Pledge About

Marine Protection

Why is Plastic Pollution a Problem in Our Oceans?

A sea turtle tangled up in various plastics (Machalilla National Park)

A sea turtle spots a plastic bag floating among the waves. To him, it looks like a jellyfish, its general shape and consistency swaying and catching the light in just the right way. He swims toward it and ingests the bag in one gulp, satisfying his hunger, and then goes on his away. In actuality, that plastic bag lines his gut, causing digestive blockages and the sea turtle’s eventual death from starvation.

This story is all too common in the marine environment. In fact, a study estimated that more than half the world’s sea turtles and a staggering 90% of sea birds had ingested some form of plastic. Earlier this year, 13 sperm whales washed up in Germany and their necropsies revealed stomachs full of plastic waste including a 43-foot-long shrimp fishing net, a plastic car engine cover and a plastic bucket. Plastic and other debris, including discarded fishing lines and nets (also called “ghost nets”), are not just ingested, but also account for thousands of casualties.  Sharks, whales and mantas that get tangled up in nets either suffer life-threatening injuries from their attempts to escape or they simply remain trapped eventually drowning to death.

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Protecting Palau’s Marine Environment

WildAid trains Palau state rangers on new regulations and boarding practices

The small island nation of Palau, located in the Western Pacific Ocean between the Philippines and Indonesia has continued its strong support for marine conservation. Last month, two states in the Northern Reefs are ensuring that artisanal fishing is done in a sustainable fashion with a greater degree of enforcement and accountability from its citizens. Previous legislation includes the world’s first shark sanctuary in 2009 and a declaration in 2015 that over 80% of its waters would be protected as a marine sanctuary.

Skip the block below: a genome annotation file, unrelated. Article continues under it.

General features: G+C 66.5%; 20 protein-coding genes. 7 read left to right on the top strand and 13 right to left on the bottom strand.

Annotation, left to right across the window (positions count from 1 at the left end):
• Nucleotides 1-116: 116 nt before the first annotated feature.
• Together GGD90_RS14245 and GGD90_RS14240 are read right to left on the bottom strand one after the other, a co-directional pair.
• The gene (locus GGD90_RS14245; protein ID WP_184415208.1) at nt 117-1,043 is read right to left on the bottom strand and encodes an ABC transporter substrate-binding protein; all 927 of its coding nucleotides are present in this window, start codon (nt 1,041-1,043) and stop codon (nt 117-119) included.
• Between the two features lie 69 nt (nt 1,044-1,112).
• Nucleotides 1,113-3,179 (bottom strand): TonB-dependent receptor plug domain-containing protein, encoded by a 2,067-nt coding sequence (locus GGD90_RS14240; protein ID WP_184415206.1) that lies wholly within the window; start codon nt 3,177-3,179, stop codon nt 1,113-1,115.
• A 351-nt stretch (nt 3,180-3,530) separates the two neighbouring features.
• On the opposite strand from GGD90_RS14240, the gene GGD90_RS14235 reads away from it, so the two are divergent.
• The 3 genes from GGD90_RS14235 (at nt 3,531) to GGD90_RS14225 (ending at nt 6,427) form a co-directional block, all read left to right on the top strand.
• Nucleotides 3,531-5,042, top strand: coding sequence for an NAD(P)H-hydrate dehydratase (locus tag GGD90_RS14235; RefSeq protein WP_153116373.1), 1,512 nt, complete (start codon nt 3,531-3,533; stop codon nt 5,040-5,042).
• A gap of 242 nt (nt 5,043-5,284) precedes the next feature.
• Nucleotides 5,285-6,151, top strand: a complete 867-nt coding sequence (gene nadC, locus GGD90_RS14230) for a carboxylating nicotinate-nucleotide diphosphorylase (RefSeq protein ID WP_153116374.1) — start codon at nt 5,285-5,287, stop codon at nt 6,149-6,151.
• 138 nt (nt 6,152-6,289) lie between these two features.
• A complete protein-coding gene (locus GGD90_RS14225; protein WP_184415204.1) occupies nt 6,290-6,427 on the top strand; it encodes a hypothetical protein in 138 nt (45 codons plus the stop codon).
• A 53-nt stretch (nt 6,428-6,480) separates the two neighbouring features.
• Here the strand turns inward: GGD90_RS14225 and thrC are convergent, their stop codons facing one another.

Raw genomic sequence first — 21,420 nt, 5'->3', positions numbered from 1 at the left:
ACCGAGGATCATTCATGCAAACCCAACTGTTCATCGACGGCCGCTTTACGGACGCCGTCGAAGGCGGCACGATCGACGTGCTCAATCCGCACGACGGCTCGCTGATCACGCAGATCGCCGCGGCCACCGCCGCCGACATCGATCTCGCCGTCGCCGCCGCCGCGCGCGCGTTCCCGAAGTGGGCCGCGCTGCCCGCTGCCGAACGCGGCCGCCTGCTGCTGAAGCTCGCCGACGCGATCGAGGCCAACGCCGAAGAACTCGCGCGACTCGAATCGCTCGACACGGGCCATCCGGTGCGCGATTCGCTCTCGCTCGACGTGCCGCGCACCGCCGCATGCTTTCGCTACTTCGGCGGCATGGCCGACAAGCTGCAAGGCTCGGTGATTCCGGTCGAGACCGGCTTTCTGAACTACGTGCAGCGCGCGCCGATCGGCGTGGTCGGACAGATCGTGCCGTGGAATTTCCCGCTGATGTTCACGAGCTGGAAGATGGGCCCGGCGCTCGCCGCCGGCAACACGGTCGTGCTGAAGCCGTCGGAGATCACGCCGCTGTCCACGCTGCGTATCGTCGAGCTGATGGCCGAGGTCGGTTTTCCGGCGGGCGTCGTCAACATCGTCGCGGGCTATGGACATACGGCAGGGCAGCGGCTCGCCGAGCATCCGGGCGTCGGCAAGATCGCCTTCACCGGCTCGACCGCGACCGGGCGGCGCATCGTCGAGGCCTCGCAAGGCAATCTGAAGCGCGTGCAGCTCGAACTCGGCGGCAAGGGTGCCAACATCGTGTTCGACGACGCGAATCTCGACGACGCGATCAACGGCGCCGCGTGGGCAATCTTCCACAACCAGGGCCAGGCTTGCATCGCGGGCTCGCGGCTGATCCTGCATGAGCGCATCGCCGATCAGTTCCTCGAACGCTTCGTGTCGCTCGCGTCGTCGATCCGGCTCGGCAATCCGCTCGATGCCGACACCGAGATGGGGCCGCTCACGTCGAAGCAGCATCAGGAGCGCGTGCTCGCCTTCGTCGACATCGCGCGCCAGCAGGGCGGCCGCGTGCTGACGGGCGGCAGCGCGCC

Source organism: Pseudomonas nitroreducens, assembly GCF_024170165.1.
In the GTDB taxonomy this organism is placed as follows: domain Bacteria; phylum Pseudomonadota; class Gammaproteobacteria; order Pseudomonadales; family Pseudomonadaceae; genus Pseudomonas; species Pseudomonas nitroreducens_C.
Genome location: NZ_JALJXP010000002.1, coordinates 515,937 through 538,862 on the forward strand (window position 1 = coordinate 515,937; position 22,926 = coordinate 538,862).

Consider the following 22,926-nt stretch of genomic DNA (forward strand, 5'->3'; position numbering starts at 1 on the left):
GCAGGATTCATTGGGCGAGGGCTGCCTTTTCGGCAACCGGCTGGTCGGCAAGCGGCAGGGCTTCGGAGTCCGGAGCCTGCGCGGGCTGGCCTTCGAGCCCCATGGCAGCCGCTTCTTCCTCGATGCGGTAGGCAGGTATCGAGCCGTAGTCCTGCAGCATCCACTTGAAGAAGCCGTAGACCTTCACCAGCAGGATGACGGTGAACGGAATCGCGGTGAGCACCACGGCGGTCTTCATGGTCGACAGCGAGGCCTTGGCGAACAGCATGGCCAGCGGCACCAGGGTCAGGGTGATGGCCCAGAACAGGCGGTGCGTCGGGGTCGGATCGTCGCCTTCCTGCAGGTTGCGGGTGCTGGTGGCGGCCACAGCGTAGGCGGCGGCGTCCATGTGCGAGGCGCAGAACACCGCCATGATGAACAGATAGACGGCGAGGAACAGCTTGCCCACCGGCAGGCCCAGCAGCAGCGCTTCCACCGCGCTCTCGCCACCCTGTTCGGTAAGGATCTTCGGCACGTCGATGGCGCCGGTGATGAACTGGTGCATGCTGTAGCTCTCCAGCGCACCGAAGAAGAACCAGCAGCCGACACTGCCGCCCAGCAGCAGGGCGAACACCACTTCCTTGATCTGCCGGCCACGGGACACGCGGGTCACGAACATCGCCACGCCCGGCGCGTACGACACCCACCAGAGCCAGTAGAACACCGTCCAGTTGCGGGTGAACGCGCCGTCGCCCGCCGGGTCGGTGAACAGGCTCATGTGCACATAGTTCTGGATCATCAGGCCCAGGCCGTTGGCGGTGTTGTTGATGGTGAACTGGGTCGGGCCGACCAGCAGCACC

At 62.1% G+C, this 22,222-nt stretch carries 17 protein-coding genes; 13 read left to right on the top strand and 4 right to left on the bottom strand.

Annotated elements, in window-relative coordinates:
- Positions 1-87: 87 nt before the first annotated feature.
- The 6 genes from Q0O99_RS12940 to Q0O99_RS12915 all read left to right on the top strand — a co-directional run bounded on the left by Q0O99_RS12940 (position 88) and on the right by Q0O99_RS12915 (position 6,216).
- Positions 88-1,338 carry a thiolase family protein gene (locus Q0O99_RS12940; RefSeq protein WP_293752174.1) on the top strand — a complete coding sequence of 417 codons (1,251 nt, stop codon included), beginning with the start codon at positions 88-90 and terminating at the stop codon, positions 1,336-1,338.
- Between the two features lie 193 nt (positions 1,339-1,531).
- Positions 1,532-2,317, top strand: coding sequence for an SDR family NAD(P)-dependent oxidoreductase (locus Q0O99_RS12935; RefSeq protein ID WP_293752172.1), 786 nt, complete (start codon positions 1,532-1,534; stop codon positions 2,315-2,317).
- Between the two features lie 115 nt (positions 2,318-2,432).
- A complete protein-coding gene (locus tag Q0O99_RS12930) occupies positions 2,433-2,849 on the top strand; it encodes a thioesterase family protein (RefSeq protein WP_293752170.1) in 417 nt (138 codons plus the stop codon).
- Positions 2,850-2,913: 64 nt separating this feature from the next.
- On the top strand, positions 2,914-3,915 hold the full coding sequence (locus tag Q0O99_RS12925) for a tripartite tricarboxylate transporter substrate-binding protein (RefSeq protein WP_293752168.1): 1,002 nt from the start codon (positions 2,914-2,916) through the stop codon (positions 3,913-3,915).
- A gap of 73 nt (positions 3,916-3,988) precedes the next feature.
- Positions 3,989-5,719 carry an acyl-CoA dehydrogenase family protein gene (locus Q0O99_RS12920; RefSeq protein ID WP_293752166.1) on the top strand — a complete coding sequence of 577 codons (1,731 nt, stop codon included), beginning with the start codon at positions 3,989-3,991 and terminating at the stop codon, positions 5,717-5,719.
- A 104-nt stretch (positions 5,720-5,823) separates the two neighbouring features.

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Machalilla National Park and WildAid Partner to Save Humpback Whales

Humpback whale breaching

The Machalilla National Park park rangers have just completed their fourth year of humpback whale rescues, which are often found entangled in fishing gear. So far, park rangers have saved 13 whales; including four rescues this year alone.

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Casquita’s Journey: Rescuing an Injured Sea Turtle in Ecuador

Machalilla wildlife hospital volunteers oversee the treatment of an injured sea turtle

This week marked the beginning of a fresh start for Casquita, an Olive Ridley sea turtle in Ecuador. Accompanied by children from the local community, Casquita triumphantly made her way back to the sea after recovering from injuries inflicted by a boat propeller and malnutrition.

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Protecting Marine Wildlife in an Ecuadorian Sanctuary

Humpback whale breaching in Santa Elena MPA (Ecuadorian Ministry of Environment).

WildAid is visiting Ecuador’s coastal marine protected areas (MPAs) this week, where we’ve been working for the past year and a half with Conservation International. One of these sites is Santa Elena MPA, the western-most point of Ecuador and home to hundreds of species including humpback whales, sea turtles, sharks, mantas, albatrosses, pelicans and 86 fish species.

We developed an enforcement plan for Santa Elena that focuses on conservation priorities of the area. As per the plan, Santa Elena park wardens carry out both preventive and control measures to protect the reserve’s marine wildlife.

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